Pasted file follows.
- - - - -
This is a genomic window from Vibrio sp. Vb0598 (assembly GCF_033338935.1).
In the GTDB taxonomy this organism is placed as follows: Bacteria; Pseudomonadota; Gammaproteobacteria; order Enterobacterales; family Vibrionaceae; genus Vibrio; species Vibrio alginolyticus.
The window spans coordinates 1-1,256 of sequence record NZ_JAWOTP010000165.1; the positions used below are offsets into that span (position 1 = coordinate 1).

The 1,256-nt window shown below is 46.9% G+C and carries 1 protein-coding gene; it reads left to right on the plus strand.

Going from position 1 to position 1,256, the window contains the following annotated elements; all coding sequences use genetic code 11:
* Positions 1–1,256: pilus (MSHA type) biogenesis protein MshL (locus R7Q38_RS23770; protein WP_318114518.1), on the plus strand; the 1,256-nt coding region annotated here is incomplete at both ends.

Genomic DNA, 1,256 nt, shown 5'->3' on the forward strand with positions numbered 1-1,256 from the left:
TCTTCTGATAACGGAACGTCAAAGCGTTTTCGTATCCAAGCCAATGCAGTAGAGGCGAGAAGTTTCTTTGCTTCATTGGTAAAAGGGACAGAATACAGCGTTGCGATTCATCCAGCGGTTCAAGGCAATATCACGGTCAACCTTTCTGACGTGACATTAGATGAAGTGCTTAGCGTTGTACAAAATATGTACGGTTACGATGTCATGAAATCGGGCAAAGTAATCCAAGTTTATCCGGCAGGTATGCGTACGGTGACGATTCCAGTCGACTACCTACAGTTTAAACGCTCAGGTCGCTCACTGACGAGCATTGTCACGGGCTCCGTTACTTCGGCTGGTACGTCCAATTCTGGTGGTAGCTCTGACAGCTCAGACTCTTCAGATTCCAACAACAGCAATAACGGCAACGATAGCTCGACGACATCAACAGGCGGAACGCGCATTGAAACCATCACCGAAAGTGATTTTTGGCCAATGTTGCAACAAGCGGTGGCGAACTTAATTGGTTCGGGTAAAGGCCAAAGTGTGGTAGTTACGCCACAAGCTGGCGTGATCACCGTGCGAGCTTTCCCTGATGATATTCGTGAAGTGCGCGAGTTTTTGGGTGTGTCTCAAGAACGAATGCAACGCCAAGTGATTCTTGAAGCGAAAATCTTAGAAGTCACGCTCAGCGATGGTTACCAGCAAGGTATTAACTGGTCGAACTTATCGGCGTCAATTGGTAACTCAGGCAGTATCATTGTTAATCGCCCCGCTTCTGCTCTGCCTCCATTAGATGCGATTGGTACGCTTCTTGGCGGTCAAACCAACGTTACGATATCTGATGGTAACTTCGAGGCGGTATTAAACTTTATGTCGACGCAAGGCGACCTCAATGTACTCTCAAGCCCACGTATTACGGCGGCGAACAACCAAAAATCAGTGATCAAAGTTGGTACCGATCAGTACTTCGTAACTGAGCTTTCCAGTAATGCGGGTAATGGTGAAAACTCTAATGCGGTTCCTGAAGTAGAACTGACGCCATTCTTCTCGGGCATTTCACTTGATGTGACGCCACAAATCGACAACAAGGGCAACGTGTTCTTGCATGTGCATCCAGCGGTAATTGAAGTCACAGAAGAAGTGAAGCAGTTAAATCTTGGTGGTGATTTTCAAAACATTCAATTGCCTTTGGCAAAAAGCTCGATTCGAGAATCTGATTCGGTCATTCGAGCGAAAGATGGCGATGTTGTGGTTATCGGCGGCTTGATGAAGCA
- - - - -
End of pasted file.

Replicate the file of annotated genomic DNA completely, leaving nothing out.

This is a genomic window from Vibrio sp. Vb0598 (assembly GCF_033338935.1).
In the GTDB taxonomy this organism is placed as follows: Bacteria; Pseudomonadota; Gammaproteobacteria; order Enterobacterales; family Vibrionaceae; genus Vibrio; species Vibrio alginolyticus.
The window spans coordinates 1-1,256 of sequence record NZ_JAWOTP010000165.1; the positions used below are offsets into that span (position 1 = coordinate 1).

The 1,256-nt window shown below is 46.9% G+C and carries 1 protein-coding gene; it reads left to right on the plus strand.

Going from position 1 to position 1,256, the window contains the following annotated elements; all coding sequences use genetic code 11:
* Positions 1–1,256: pilus (MSHA type) biogenesis protein MshL (locus R7Q38_RS23770; protein WP_318114518.1), on the plus strand; the 1,256-nt coding region annotated here is incomplete at both ends.

Genomic DNA, 1,256 nt, shown 5'->3' on the forward strand with positions numbered 1-1,256 from the left:
TCTTCTGATAACGGAACGTCAAAGCGTTTTCGTATCCAAGCCAATGCAGTAGAGGCGAGAAGTTTCTTTGCTTCATTGGTAAAAGGGACAGAATACAGCGTTGCGATTCATCCAGCGGTTCAAGGCAATATCACGGTCAACCTTTCTGACGTGACATTAGATGAAGTGCTTAGCGTTGTACAAAATATGTACGGTTACGATGTCATGAAATCGGGCAAAGTAATCCAAGTTTATCCGGCAGGTATGCGTACGGTGACGATTCCAGTCGACTACCTACAGTTTAAACGCTCAGGTCGCTCACTGACGAGCATTGTCACGGGCTCCGTTACTTCGGCTGGTACGTCCAATTCTGGTGGTAGCTCTGACAGCTCAGACTCTTCAGATTCCAACAACAGCAATAACGGCAACGATAGCTCGACGACATCAACAGGCGGAACGCGCATTGAAACCATCACCGAAAGTGATTTTTGGCCAATGTTGCAACAAGCGGTGGCGAACTTAATTGGTTCGGGTAAAGGCCAAAGTGTGGTAGTTACGCCACAAGCTGGCGTGATCACCGTGCGAGCTTTCCCTGATGATATTCGTGAAGTGCGCGAGTTTTTGGGTGTGTCTCAAGAACGAATGCAACGCCAAGTGATTCTTGAAGCGAAAATCTTAGAAGTCACGCTCAGCGATGGTTACCAGCAAGGTATTAACTGGTCGAACTTATCGGCGTCAATTGGTAACTCAGGCAGTATCATTGTTAATCGCCCCGCTTCTGCTCTGCCTCCATTAGATGCGATTGGTACGCTTCTTGGCGGTCAAACCAACGTTACGATATCTGATGGTAACTTCGAGGCGGTATTAAACTTTATGTCGACGCAAGGCGACCTCAATGTACTCTCAAGCCCACGTATTACGGCGGCGAACAACCAAAAATCAGTGATCAAAGTTGGTACCGATCAGTACTTCGTAACTGAGCTTTCCAGTAATGCGGGTAATGGTGAAAACTCTAATGCGGTTCCTGAAGTAGAACTGACGCCATTCTTCTCGGGCATTTCACTTGATGTGACGCCACAAATCGACAACAAGGGCAACGTGTTCTTGCATGTGCATCCAGCGGTAATTGAAGTCACAGAAGAAGTGAAGCAGTTAAATCTTGGTGGTGATTTTCAAAACATTCAATTGCCTTTGGCAAAAAGCTCGATTCGAGAATCTGATTCGGTCATTCGAGCGAAAGATGGCGATGTTGTGGTTATCGGCGGCTTGATGAAGCA